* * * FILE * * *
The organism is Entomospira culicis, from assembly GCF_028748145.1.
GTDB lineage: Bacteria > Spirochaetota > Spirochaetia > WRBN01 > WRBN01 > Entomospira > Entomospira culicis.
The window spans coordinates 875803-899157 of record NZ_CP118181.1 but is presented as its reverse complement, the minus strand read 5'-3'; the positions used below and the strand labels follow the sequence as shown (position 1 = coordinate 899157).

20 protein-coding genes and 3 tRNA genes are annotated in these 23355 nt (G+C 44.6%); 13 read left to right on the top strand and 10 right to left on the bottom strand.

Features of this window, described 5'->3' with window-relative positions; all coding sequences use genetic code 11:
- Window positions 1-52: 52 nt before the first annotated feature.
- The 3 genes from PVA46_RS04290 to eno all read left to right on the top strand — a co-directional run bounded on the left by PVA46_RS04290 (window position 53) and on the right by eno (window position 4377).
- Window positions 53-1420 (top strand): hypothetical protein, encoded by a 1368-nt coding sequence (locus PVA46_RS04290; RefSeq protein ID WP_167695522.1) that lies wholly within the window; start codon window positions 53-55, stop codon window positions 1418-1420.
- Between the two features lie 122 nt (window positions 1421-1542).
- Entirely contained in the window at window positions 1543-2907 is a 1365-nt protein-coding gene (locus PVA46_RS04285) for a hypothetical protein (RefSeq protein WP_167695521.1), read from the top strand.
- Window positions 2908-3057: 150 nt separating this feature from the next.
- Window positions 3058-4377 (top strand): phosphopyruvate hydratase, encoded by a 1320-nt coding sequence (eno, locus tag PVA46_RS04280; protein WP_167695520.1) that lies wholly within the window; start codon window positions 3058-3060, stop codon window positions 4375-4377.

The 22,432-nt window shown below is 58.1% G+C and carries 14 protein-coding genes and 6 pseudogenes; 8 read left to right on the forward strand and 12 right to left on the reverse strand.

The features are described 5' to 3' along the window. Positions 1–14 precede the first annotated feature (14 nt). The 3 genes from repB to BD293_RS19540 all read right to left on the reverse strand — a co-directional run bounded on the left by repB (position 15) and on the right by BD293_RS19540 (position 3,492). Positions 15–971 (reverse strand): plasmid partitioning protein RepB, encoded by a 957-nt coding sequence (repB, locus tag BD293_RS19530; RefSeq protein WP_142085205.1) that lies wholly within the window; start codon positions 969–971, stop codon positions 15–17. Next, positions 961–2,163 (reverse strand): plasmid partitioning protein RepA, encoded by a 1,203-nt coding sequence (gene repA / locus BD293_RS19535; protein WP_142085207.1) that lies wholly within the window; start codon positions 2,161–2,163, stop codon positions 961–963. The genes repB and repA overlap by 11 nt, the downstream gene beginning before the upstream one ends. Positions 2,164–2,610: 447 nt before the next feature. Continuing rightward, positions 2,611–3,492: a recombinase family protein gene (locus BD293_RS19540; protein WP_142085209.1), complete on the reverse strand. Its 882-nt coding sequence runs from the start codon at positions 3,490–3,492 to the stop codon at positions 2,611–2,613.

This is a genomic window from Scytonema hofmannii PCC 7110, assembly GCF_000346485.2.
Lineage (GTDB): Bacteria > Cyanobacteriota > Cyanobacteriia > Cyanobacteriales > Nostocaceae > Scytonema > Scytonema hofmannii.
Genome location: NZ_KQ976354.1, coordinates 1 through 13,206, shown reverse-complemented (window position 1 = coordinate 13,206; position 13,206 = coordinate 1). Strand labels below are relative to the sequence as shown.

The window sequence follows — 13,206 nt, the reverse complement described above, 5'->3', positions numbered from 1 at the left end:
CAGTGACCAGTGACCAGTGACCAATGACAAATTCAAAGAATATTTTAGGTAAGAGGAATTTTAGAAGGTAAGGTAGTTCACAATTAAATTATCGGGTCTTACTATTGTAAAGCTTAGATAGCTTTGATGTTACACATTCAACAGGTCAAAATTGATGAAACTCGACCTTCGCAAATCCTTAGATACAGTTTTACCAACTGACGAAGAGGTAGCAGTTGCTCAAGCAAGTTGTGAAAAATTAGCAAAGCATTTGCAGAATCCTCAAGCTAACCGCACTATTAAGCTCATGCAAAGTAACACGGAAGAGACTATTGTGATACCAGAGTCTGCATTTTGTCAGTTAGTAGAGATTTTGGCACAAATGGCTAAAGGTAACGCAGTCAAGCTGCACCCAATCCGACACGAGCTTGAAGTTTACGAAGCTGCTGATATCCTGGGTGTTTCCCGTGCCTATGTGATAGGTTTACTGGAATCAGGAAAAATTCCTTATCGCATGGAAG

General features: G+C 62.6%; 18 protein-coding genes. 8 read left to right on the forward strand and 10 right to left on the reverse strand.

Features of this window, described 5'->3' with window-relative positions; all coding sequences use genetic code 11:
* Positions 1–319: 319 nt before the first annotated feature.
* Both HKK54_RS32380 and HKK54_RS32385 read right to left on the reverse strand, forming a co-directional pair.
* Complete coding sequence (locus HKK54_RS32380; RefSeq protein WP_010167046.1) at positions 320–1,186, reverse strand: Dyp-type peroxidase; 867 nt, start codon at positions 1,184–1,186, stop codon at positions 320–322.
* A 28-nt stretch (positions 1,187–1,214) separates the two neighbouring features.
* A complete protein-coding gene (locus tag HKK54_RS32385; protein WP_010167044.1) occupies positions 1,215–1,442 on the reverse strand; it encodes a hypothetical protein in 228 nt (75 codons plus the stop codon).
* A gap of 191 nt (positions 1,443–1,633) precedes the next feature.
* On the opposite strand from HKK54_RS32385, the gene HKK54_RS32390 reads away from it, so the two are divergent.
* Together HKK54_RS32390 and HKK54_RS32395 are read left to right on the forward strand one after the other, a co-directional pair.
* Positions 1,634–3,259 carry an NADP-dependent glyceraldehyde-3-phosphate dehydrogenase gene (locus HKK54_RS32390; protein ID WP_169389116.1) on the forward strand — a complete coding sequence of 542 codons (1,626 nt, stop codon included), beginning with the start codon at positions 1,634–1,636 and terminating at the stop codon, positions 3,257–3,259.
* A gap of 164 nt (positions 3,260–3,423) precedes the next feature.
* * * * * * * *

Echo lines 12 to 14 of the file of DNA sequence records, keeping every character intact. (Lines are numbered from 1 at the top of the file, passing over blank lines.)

- Window positions 3058-4377 (top strand): phosphopyruvate hydratase, encoded by a 1320-nt coding sequence (eno, locus tag PVA46_RS04280; protein WP_167695520.1) that lies wholly within the window; start codon window positions 3058-3060, stop codon window positions 4375-4377.

The 22,432-nt window shown below is 58.1% G+C and carries 14 protein-coding genes and 6 pseudogenes; 8 read left to right on the forward strand and 12 right to left on the reverse strand.

The features are described 5' to 3' along the window. Positions 1–14 precede the first annotated feature (14 nt). The 3 genes from repB to BD293_RS19540 all read right to left on the reverse strand — a co-directional run bounded on the left by repB (position 15) and on the right by BD293_RS19540 (position 3,492). Positions 15–971 (reverse strand): plasmid partitioning protein RepB, encoded by a 957-nt coding sequence (repB, locus tag BD293_RS19530; RefSeq protein WP_142085205.1) that lies wholly within the window; start codon positions 969–971, stop codon positions 15–17. Next, positions 961–2,163 (reverse strand): plasmid partitioning protein RepA, encoded by a 1,203-nt coding sequence (gene repA / locus BD293_RS19535; protein WP_142085207.1) that lies wholly within the window; start codon positions 2,161–2,163, stop codon positions 961–963. The genes repB and repA overlap by 11 nt, the downstream gene beginning before the upstream one ends. Positions 2,164–2,610: 447 nt before the next feature. Continuing rightward, positions 2,611–3,492: a recombinase family protein gene (locus BD293_RS19540; protein WP_142085209.1), complete on the reverse strand. Its 882-nt coding sequence runs from the start codon at positions 3,490–3,492 to the stop codon at positions 2,611–2,613.